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The open society paradox : why the 21st century calls for more openness-- not less

Author: Dennis Bailey
Publisher: Washington, D.C. : Brassey's, ©2004.
Edition/Format:   Print book : English : 1st edView all editions and formats
Database:WorldCat
Summary:
"How do we ensure security and, at the same time, safeguard civil liberties? The Open Society Paradox challenges the conventional wisdom of those on both sides of the debate - leaders who want unlimited authority and advocates who would sacrifice security for individual privacy protection. It offers a provocative alternative, suggesting that while the very openness of American society has left the United States  Read more...
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Document Type: Book
All Authors / Contributors: Dennis Bailey
ISBN: 1574889168 9781574889161
OCLC Number: 55104916
Description: ix, 229 pages ; 24 cm
Contents: Introduction--
the devil has a deal for you! --
Not in my backyard: the threat from terrorism --
Publius who? Anonymity in an open society --
Will the real John Doe please stand up? A warning about identity theft --
Your papers please: the case for a homeland ID --
Smile, you're on candid camera: the case for surveillance --
There's gold in them thar data: the case for information analysis --
Life, liberty and the pursuit of privacy --
Privacy lost --
Big brother is watching you --
Invasion of the data snatchers --
Information does not kill people; people kill people --
The open society of the twenty-first century.
Responsibility: Dennis Bailey.
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How do we ensure security and, at the same time, safeguard civil liberties? The Open Society Paradox challenges the conventional wisdom of those on both sides of the debate-leaders who want unlimited  Read more...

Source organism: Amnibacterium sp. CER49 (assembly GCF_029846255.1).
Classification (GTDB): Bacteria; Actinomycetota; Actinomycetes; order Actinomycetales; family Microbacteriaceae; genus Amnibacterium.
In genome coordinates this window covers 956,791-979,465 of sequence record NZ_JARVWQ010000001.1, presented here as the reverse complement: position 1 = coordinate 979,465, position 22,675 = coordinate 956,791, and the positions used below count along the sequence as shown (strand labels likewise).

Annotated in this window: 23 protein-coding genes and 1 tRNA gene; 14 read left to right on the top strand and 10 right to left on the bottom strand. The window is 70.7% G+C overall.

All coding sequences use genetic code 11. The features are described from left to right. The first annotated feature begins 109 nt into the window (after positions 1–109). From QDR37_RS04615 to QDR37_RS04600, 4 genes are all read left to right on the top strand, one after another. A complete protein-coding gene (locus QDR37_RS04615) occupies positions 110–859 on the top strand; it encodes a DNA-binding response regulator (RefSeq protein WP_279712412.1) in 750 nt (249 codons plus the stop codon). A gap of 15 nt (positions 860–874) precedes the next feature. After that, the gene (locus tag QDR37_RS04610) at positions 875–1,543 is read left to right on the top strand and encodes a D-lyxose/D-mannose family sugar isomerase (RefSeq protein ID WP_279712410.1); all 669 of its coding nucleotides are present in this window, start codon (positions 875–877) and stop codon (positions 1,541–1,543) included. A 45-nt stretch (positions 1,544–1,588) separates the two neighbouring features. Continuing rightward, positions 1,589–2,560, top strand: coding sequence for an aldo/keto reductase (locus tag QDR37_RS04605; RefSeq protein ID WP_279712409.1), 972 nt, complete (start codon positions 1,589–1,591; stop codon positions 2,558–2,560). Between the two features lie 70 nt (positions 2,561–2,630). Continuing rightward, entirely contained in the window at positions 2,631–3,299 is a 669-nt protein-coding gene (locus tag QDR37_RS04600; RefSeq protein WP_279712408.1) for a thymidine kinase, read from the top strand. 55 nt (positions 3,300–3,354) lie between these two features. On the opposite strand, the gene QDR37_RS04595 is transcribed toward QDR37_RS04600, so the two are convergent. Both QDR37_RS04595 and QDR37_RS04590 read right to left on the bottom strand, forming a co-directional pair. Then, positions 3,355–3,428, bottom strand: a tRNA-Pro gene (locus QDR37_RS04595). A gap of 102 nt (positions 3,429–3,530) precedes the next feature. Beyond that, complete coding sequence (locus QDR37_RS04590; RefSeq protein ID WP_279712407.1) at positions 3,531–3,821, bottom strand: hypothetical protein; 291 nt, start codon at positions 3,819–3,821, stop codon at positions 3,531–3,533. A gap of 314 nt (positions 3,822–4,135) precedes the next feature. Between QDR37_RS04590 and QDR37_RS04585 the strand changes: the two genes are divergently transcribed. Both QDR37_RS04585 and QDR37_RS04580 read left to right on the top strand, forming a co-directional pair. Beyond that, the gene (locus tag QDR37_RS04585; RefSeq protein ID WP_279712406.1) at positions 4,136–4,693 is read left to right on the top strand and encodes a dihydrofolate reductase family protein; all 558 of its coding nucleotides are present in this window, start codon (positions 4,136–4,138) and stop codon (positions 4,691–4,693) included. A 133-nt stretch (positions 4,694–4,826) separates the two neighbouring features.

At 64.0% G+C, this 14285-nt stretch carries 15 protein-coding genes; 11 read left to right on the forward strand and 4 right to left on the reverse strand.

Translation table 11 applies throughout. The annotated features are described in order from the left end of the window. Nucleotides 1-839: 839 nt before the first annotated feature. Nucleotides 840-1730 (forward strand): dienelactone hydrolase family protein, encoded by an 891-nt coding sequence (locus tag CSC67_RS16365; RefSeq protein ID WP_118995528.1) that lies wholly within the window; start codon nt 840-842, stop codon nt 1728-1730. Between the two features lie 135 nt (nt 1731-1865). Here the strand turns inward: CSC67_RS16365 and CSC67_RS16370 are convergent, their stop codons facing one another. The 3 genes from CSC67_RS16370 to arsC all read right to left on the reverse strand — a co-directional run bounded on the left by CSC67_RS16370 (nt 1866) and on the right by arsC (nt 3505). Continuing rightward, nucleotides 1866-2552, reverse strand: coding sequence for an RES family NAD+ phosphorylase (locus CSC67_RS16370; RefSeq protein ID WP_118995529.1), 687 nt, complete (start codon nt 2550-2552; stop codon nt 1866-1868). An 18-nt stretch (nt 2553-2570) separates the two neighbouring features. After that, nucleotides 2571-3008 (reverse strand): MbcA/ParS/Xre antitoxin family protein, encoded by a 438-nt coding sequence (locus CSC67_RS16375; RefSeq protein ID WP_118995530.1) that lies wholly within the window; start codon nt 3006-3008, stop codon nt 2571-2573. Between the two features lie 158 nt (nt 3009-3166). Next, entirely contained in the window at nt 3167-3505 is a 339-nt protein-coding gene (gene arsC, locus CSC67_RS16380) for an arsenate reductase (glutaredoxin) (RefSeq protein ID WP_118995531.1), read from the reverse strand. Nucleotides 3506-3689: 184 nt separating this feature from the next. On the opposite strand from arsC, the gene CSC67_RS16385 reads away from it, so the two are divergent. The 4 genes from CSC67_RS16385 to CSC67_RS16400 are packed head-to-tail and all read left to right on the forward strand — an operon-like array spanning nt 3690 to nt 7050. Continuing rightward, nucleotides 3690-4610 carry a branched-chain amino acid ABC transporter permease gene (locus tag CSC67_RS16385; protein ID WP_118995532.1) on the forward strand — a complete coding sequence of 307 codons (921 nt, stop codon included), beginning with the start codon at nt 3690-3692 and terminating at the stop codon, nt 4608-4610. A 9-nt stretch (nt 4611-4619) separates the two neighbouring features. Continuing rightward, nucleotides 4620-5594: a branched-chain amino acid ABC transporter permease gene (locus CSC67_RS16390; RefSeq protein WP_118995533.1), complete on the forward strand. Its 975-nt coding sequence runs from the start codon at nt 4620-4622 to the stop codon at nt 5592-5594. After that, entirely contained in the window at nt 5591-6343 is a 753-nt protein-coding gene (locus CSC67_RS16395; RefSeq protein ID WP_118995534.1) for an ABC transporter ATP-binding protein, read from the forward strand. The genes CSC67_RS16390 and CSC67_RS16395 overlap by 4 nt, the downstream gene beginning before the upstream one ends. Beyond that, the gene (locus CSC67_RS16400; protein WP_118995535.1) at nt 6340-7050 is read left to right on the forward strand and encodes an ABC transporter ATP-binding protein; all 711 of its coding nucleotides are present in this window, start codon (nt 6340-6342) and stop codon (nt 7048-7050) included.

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"A magnificent addition to the ongoing discussion about the proper balance between privacy and transparency. Bailey s comprehensive and thoughtful review of current practices and his provocative Read more...

 
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   schema:reviewBody ""How do we ensure security and, at the same time, safeguard civil liberties? The Open Society Paradox challenges the conventional wisdom of those on both sides of the debate - leaders who want unlimited authority and advocates who would sacrifice security for individual privacy protection. It offers a provocative alternative, suggesting that while the very openness of American society has left the United States vulnerable to today's threats, only more of this quality will make the country safer and enhance its citizens' freedom and mobility." "Uniquely qualified to address these issues, Dennis Bailey argues that the solution is not to create a police state that restricts liberties but, paradoxically, to embrace greater openness. Through new technologies that engender transparency, including secure information, biometrics, surveillance, facial recognition, and data mining, society can remove the anonymity of the ill-intentioned while revitalizing the notions of trust and accountability and enhancing freedom for most Americans. He explores the impact of greater transparency on our lives, our relationships, and our liberties. The Open Society Paradox is an exploration of how to realign our traditional assumptions about privacy with a twenty-first-century concept of an open society."--Jacket." ;
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